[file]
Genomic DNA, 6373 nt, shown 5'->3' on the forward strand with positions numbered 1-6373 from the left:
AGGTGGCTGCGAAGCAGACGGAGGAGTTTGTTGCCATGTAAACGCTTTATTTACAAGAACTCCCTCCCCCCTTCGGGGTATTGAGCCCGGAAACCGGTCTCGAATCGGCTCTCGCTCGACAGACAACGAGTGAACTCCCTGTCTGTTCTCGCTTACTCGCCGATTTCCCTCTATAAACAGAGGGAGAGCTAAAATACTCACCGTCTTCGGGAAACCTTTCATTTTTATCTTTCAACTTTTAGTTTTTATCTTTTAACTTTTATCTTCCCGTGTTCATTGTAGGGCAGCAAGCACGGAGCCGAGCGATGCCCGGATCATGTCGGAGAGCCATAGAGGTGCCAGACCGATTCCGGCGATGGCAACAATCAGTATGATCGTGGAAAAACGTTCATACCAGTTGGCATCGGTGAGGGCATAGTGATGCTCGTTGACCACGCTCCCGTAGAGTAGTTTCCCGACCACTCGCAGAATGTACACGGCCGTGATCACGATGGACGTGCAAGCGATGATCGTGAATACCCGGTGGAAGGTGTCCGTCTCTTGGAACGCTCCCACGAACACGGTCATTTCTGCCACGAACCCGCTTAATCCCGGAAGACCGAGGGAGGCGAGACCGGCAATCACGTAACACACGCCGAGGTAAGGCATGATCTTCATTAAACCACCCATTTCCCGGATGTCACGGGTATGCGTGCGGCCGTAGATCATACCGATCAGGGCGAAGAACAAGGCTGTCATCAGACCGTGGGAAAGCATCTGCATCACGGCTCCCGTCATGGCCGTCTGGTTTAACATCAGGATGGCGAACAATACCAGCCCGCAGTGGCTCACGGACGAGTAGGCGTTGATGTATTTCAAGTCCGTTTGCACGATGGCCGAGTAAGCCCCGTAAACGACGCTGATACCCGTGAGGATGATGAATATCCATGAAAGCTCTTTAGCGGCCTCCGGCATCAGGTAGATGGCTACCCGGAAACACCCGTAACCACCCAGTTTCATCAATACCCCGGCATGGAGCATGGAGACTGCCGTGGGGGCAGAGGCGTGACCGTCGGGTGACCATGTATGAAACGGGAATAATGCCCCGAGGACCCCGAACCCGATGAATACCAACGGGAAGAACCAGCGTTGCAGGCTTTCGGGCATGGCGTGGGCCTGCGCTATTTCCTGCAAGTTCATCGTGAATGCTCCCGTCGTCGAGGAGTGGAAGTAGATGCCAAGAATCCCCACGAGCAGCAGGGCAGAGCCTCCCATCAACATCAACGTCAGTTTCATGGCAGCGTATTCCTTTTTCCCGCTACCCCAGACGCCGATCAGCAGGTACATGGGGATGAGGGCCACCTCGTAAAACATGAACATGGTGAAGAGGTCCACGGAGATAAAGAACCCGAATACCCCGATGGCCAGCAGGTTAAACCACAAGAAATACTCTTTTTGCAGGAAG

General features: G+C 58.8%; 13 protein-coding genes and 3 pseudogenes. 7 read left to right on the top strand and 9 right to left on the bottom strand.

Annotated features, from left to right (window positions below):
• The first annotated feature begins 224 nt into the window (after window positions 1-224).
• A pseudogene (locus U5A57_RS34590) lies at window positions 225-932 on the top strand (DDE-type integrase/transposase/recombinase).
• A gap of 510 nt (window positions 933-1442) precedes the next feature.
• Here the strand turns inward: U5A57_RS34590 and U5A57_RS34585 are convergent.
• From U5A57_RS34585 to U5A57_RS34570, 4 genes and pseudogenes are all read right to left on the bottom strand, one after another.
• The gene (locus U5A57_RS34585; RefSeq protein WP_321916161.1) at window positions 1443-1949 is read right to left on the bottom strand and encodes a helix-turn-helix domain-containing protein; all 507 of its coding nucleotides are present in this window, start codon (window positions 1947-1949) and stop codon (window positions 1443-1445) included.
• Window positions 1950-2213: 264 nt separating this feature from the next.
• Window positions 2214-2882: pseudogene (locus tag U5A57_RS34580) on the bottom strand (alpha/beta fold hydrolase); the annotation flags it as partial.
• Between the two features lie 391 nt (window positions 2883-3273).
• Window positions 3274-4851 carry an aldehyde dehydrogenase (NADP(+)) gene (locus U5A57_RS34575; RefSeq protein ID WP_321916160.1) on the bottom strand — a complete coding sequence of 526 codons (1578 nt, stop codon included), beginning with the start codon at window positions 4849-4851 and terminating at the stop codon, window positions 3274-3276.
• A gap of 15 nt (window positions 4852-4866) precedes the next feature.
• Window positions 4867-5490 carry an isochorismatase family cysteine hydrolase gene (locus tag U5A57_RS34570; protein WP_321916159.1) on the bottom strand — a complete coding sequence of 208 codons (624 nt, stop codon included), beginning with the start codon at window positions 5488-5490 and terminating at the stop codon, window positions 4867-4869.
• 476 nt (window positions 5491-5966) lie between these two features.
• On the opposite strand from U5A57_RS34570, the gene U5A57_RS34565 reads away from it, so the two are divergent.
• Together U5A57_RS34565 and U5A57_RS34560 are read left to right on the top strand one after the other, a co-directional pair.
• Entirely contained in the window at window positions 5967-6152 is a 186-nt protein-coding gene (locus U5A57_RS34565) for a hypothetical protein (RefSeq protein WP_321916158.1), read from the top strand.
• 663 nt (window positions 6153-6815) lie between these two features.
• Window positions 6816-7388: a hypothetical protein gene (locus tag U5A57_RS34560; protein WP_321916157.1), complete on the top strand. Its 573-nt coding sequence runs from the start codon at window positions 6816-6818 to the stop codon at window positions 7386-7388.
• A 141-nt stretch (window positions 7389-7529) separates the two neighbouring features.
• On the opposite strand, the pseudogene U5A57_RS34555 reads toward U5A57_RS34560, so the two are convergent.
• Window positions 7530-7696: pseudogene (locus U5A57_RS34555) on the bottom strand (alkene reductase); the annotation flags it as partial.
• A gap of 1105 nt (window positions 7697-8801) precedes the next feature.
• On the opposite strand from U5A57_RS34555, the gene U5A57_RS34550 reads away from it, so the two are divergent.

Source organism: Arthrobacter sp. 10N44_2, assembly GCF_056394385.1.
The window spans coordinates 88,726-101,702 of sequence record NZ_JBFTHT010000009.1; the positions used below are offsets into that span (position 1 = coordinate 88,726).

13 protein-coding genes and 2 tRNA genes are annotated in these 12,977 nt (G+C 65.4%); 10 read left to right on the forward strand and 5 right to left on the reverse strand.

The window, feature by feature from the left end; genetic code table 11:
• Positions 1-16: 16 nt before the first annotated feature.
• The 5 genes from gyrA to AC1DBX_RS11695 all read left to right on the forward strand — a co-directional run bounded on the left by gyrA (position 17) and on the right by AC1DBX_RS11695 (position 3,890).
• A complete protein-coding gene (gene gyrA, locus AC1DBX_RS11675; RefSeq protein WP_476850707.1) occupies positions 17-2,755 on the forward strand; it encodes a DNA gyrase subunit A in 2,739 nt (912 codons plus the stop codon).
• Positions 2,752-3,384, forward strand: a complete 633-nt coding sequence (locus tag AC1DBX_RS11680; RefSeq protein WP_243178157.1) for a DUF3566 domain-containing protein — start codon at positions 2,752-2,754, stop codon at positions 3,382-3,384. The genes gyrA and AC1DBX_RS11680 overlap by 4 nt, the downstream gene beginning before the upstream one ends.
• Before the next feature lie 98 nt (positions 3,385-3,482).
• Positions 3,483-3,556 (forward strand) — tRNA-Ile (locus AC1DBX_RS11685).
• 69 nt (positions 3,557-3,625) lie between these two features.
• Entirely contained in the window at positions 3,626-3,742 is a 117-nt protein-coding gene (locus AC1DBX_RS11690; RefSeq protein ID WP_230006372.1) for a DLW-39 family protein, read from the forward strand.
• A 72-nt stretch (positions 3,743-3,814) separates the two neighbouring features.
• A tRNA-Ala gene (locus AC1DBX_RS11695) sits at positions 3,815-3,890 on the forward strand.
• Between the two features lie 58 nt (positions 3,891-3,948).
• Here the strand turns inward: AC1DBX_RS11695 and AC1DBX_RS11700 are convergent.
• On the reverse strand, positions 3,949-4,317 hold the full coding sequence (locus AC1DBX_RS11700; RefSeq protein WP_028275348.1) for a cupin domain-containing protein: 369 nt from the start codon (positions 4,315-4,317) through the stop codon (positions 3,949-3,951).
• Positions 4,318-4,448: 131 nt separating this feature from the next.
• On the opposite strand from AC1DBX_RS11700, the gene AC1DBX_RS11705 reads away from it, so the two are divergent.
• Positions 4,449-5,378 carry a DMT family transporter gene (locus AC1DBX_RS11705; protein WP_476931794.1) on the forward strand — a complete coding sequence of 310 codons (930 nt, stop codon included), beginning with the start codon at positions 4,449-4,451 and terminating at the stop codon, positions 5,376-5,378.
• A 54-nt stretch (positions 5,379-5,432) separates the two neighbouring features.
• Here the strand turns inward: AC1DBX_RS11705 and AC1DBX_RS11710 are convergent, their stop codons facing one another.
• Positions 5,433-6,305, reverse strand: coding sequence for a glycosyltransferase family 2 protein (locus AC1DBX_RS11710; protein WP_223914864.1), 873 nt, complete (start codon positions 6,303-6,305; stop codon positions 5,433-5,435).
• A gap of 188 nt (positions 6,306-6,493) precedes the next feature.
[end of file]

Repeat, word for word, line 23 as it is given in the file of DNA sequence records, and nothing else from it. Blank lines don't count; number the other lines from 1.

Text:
• A 141-nt stretch (window positions 7389-7529) separates the two neighbouring features.